In a small room banked by refrigerators of preserved brains, a pathologist held a specimen up to the light in frank admiration. Then it was time to cut — once in half and then a thick slice from the back, the tissue dense and gray-pink, teeming with folds and swirls.

It was the brain of a professional running back.

“There,” said Dr. Ann McKee, the chief of neuropathology at the V.A. Boston Healthcare System and a professor of neurology and pathology at Boston University’s medical school, pointing to a key area that had an abnormal separation. “That’s one thing we look for right away.”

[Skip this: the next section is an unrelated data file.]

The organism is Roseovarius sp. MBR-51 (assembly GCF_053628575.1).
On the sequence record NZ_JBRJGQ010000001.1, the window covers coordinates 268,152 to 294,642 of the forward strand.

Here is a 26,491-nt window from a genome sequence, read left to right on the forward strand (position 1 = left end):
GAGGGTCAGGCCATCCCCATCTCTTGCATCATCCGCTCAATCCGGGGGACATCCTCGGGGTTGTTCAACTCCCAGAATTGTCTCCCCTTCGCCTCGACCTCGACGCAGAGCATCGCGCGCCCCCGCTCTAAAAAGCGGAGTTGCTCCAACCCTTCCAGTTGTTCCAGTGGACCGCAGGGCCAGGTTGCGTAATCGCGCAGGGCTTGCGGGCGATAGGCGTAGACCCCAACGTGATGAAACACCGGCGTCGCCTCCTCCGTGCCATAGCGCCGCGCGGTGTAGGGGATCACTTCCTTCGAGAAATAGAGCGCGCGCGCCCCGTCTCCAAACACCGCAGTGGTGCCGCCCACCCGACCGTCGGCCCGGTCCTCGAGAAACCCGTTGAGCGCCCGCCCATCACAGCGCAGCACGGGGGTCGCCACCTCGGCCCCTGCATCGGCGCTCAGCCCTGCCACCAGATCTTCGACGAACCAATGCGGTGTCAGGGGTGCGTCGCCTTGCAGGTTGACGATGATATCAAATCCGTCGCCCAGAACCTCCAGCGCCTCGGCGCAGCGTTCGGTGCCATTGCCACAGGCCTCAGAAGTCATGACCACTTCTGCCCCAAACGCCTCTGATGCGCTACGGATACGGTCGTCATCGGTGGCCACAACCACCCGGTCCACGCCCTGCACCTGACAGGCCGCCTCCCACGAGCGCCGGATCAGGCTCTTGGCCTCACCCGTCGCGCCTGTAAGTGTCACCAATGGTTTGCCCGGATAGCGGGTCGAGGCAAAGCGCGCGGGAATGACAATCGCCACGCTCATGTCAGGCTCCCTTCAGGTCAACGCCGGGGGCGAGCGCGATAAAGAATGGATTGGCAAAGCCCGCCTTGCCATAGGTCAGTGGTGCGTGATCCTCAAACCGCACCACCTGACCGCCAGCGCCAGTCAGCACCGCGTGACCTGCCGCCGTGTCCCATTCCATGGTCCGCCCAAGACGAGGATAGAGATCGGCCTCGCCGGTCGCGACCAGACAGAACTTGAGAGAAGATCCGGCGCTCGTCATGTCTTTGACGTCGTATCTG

Over the past several years, Dr. McKee’s lab, housed in a pair of two-story brick buildings in suburban Boston, has repeatedly made headlines by revealing that deceased athletes, including at least 90 former N.F.L. players, were found to have had a degenerative brain disease called chronic traumatic encephalopathy, or C.T.E., that is believed to cause debilitating memory and mood problems. This month, after years of denying or playing down a connection, a top N.F.L. official acknowledged at a hearing in Washington that playing football and having C.T.E. were “certainly” linked.